Edi Alvarez, CFP®

How insiders can legally profit from insider information

 Insight on how company insiders can still profit from insider information

Despite efforts by the Senate and president to reduce profiting from inside information there remain loopholds for corporate insiders that may be useful to those who are observant. Corporate insiders whose companies are about to be bought by rivals are forbidden from buying shares ahead of time to profit from the price jumps that takeover announcements often bring. But they accumulate plenty of shares just the same.
That’s because company managers are often paid partly in stock. Many sell these shares at regular intervals, whether to use the cash for other purposes or to keep their personal assets from becoming too concentrated in a single stock.
For this reason, managers who decline to buy their companies’ shares ahead of takeovers may nonetheless accumulate them if they also halt their typical selling.

Anup Agrawal of the University of Alabama and Tareque Nasser of Kansas State University studied 3,700 takeovers announced between 1988 and 2006. They compared trading in the year before takeover announcements (the “informed period”) with the year before that (the “control period”).  They found that insiders tended to reduce their buying during the informed period, but they reduced their selling even more. The result was an increase in net buying. Over the six months prior to deal announcements, the dollar amount of net purchases for officers and directors at target firms rose 50% relative to ordinary net purchase levels.

This “passive insider trading,” as the authors call it, is legal. But it is profitable? Agrawal and Nasser didn’t look at returns, but a study published a year ago in the Journal of Multinational Financial Management offers clues. Researchers from Australia’s Commonwealth Bank and Deakin University looked at U.S. takeovers between 2001 and 2006. They found that shares of target firms tended to outperform by nearly seven percentage points during the 50 trading days preceding deal announcements.

Nothing illegal in these situation just good old fashion financial planning can yield a net gain if properly structured.

*Edi Alvarez, CFP®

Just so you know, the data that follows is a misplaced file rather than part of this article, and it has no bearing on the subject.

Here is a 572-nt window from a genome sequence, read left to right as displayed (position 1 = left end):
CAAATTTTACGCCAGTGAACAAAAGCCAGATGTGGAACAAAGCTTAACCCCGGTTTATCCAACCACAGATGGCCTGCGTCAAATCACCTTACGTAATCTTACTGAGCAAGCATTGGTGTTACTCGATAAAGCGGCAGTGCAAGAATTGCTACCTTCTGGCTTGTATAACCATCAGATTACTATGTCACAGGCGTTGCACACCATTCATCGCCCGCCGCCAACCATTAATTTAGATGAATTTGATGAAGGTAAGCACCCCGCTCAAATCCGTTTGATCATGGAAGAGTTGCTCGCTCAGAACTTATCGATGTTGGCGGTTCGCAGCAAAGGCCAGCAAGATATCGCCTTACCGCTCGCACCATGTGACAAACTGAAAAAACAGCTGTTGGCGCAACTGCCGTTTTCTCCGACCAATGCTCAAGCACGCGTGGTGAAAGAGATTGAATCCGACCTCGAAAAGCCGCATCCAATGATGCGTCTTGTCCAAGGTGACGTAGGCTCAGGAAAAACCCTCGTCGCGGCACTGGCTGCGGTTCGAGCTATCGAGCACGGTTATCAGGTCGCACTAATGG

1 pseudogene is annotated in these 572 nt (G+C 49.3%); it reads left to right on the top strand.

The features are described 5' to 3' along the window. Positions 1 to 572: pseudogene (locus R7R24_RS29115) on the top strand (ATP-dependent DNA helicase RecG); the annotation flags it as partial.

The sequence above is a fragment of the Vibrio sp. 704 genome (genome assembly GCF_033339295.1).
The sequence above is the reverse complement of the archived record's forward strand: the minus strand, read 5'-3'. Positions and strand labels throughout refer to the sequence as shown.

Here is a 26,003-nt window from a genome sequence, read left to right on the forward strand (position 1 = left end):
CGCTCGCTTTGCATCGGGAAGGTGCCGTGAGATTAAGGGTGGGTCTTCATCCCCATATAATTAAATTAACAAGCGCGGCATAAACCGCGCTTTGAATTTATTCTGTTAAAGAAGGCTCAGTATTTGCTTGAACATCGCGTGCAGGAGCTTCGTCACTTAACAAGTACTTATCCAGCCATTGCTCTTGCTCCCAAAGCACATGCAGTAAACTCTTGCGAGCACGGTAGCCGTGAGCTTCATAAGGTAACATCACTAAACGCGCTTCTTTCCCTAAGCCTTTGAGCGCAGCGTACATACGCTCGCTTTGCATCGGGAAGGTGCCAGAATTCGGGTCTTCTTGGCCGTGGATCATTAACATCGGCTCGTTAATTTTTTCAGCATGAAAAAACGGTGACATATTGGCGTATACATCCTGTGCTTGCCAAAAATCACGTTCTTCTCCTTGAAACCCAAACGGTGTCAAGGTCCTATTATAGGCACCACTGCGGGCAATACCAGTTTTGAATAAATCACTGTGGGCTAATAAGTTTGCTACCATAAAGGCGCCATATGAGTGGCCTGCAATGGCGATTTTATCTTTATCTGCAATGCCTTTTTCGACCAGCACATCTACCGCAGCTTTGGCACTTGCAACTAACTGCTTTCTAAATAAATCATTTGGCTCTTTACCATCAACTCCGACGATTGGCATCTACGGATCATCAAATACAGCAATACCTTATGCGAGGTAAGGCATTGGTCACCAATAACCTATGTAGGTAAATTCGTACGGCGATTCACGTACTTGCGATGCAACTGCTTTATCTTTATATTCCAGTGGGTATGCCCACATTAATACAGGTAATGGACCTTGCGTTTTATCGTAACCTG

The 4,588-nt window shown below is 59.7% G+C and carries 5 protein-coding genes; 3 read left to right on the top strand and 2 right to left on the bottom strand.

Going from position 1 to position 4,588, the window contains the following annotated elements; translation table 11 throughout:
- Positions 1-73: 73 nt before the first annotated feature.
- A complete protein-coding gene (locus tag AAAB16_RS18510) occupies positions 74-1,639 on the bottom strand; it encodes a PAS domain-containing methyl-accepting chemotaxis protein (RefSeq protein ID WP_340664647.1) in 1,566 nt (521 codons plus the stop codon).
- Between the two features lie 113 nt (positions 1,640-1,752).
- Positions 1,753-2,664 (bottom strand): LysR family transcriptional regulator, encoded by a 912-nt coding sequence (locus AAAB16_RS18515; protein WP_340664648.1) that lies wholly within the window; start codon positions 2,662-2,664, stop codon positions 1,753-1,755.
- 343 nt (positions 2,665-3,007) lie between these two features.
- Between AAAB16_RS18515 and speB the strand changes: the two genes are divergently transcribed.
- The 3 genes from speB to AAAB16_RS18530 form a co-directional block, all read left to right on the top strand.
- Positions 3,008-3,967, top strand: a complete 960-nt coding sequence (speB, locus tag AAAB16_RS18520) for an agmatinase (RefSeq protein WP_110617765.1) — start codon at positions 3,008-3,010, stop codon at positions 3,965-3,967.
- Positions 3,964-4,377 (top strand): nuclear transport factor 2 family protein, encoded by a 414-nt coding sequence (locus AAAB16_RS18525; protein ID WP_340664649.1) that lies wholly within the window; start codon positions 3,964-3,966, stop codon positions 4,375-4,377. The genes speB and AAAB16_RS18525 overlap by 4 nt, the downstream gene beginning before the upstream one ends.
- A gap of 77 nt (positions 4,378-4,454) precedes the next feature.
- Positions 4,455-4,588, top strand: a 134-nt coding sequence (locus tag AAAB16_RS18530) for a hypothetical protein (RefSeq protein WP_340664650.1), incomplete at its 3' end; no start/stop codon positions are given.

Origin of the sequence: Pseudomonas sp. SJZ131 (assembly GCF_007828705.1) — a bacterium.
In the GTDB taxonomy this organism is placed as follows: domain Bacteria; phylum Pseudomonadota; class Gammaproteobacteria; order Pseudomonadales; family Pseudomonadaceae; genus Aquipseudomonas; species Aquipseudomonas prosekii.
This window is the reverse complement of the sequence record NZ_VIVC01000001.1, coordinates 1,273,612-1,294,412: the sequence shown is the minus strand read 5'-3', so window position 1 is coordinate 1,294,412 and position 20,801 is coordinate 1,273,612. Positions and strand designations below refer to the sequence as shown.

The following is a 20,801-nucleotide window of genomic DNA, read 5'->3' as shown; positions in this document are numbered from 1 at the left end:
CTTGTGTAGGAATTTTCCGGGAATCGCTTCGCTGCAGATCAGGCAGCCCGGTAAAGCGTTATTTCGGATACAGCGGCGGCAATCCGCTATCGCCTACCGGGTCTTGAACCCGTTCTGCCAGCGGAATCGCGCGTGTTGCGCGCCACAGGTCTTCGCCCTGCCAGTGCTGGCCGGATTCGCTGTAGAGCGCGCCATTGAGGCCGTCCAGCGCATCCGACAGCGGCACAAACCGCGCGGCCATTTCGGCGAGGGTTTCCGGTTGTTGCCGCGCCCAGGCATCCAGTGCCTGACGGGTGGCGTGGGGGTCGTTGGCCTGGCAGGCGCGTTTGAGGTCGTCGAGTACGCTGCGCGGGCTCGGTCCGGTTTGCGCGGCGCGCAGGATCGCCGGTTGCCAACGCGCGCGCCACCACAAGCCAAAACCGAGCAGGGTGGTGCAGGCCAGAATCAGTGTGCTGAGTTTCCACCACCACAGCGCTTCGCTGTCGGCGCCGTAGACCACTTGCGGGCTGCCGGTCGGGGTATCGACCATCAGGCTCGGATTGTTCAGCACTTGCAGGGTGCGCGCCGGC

*Inspired by “An Insider Trading Loophole Congress Didn’t Close” by Jack Hough | SmartMoney | March 23, 2012

ETNs (as ETFs) are they a good idea in your portfolio?

ETNs (as ETFs) are they a good idea in your portfolio?

Unlike an exchange-traded fund (ETF), an ETN (exchange-traded note) is your uncollateralized loan to investment banks. The banks promise exposure to an index’s return, minus fees. The draw is that, many (but not all) ETNs are taxed like stocks, regardless of the ETN’s true exposure not as ordinary income. These benefits could be a godsend for a hard-to-implement, tax-unfriendly strategy. You might think that you can have your cake and eat it, too.  Did we learn nothing from the bail out?

In fact, ETNs are dangerous tools in the hands of ‘professionals’ and a disaster for the unsuspecting public. They are one of the easiest ways individual investors and advisors unwittingly enter into contract relationships with vastly more sophisticated investment banks. It is hard to believe that in the midst of ‘financial regulation’ that ETNs (unlike mutual funds and most exchange-traded funds) are not registered under the Investment Company Act of 1940, or the ’40 Act, which obliges funds to have a board of directors with fiduciary responsibility and to standardize their disclosures. ETNs, on the other hand, are weakly standardized contracts. Where an ETN investor should fear what s/he doesn’t know, s/he instead is gulled into thinking s/he understands the risks and costs s/he bears.  If you can’t get yourself to read the prospectus carefully and analyse the fee structure caveat emptor.

The ETN is a fantastic deal for banks. An ETN can’t help but be fabulously profitable to its issuer. Why? They’re dirt-cheap to run. They’re an extremely cheap source of funding. More important, this funding becomes more valuable the bleaker an investment bank’s health – they can have their cake and eat it too! Finally, investors pay hefty fees for the privilege of offering this benefit. Believe it or not this isn’t enough for some issuers. They’ve inserted egregious features in the terms of many ETNs. The worst appear to insert a fee calculation that shifts even more risk to the investor, earning banks fatter margins when their ETNs suddenly drop in value (examples include DJP and GSP but there are many more).

The above fees scratch the surface. Other examples of investor unfriendliness follow:  UBS’s ETRACS (AAVX and BBVX etc) have a 4% levy on top of the 1.35% fee called event risk hedge cost.  Barclays’ iPath (BCM, etc) add 0.1% fee futures execution cost.  Also an additional 0.5% index calculation fee charged for Credit Suisse’s Liquid Beta (CSLS, CSMA, etc).

When many players in the industry behave in ways that signal they can’t be trusted, it raises questions about all ETNs. What a shame. The best ETNs could be useful tools, fulfilling their promise of tax efficiency and perfect tracking but none of these do.

The ETN product creators have gotten away with such investor-unfriendly behavior by free-riding the goodwill conventional ETFs have created as simple, low-cost, transparent, tax-efficient products. Understandably, many investors have taken for granted that the ETNs’ headline fees are calculated just like expense ratios, that “gotcha” fees are not facts of life. Given how publicly accessible ETNs are I recommend that most stay away from them.

*Edi Alvarez, CFP®


*The above is my opinion based on readings and triggered by an excellent article in Seeking Alpha by By Samuel Lee  “Exchange-Traded Notes Are Worse Products Than You Think” March 23, 2012.